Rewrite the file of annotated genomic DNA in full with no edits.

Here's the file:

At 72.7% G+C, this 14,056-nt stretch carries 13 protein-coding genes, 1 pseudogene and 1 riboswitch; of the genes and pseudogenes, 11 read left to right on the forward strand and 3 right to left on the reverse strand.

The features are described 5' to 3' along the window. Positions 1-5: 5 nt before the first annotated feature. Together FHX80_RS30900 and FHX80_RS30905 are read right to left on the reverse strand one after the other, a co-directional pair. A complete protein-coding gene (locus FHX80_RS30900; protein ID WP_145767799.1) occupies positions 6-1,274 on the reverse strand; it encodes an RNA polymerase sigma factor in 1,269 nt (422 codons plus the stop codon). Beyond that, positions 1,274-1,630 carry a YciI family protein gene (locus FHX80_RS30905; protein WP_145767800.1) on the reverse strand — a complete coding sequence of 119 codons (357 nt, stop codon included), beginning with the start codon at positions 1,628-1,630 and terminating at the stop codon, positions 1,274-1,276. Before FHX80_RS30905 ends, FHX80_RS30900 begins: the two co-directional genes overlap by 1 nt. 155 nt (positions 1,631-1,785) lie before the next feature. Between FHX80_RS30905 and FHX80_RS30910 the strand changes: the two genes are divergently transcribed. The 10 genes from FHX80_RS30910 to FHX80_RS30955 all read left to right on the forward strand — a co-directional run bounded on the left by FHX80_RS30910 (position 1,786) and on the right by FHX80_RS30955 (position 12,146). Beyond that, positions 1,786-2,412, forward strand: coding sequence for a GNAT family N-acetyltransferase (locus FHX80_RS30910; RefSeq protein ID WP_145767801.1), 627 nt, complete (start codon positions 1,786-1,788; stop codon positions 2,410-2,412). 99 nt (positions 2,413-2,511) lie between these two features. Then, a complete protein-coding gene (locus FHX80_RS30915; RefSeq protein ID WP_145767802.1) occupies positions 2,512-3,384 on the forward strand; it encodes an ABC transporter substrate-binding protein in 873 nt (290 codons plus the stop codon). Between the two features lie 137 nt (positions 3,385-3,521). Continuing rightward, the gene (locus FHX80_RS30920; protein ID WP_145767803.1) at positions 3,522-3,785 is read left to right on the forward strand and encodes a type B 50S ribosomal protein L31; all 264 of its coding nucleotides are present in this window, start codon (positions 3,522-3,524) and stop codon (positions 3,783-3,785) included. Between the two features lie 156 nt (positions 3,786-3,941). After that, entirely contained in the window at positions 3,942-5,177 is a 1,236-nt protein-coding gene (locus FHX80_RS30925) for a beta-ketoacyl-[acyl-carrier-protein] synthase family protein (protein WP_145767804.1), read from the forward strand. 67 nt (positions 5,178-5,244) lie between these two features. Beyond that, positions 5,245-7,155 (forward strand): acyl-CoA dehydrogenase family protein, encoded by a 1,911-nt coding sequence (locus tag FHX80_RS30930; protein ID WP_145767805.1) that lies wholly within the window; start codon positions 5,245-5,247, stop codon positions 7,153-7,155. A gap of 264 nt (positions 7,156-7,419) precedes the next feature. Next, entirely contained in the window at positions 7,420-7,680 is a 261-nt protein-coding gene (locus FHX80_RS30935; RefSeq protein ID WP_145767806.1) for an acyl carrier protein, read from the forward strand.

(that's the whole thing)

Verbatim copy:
At 72.7% G+C, this 14,056-nt stretch carries 13 protein-coding genes, 1 pseudogene and 1 riboswitch; of the genes and pseudogenes, 11 read left to right on the forward strand and 3 right to left on the reverse strand.

The features are described 5' to 3' along the window. Positions 1-5: 5 nt before the first annotated feature. Together FHX80_RS30900 and FHX80_RS30905 are read right to left on the reverse strand one after the other, a co-directional pair. A complete protein-coding gene (locus FHX80_RS30900; protein ID WP_145767799.1) occupies positions 6-1,274 on the reverse strand; it encodes an RNA polymerase sigma factor in 1,269 nt (422 codons plus the stop codon). Beyond that, positions 1,274-1,630 carry a YciI family protein gene (locus FHX80_RS30905; protein WP_145767800.1) on the reverse strand — a complete coding sequence of 119 codons (357 nt, stop codon included), beginning with the start codon at positions 1,628-1,630 and terminating at the stop codon, positions 1,274-1,276. Before FHX80_RS30905 ends, FHX80_RS30900 begins: the two co-directional genes overlap by 1 nt. 155 nt (positions 1,631-1,785) lie before the next feature. Between FHX80_RS30905 and FHX80_RS30910 the strand changes: the two genes are divergently transcribed. The 10 genes from FHX80_RS30910 to FHX80_RS30955 all read left to right on the forward strand — a co-directional run bounded on the left by FHX80_RS30910 (position 1,786) and on the right by FHX80_RS30955 (position 12,146). Beyond that, positions 1,786-2,412, forward strand: coding sequence for a GNAT family N-acetyltransferase (locus FHX80_RS30910; RefSeq protein ID WP_145767801.1), 627 nt, complete (start codon positions 1,786-1,788; stop codon positions 2,410-2,412). 99 nt (positions 2,413-2,511) lie between these two features. Then, a complete protein-coding gene (locus FHX80_RS30915; RefSeq protein ID WP_145767802.1) occupies positions 2,512-3,384 on the forward strand; it encodes an ABC transporter substrate-binding protein in 873 nt (290 codons plus the stop codon). Between the two features lie 137 nt (positions 3,385-3,521). Continuing rightward, the gene (locus FHX80_RS30920; protein ID WP_145767803.1) at positions 3,522-3,785 is read left to right on the forward strand and encodes a type B 50S ribosomal protein L31; all 264 of its coding nucleotides are present in this window, start codon (positions 3,522-3,524) and stop codon (positions 3,783-3,785) included. Between the two features lie 156 nt (positions 3,786-3,941). After that, entirely contained in the window at positions 3,942-5,177 is a 1,236-nt protein-coding gene (locus FHX80_RS30925) for a beta-ketoacyl-[acyl-carrier-protein] synthase family protein (protein WP_145767804.1), read from the forward strand. 67 nt (positions 5,178-5,244) lie between these two features. Beyond that, positions 5,245-7,155 (forward strand): acyl-CoA dehydrogenase family protein, encoded by a 1,911-nt coding sequence (locus tag FHX80_RS30930; protein ID WP_145767805.1) that lies wholly within the window; start codon positions 5,245-5,247, stop codon positions 7,153-7,155. A gap of 264 nt (positions 7,156-7,419) precedes the next feature. Next, entirely contained in the window at positions 7,420-7,680 is a 261-nt protein-coding gene (locus FHX80_RS30935; RefSeq protein ID WP_145767806.1) for an acyl carrier protein, read from the forward strand.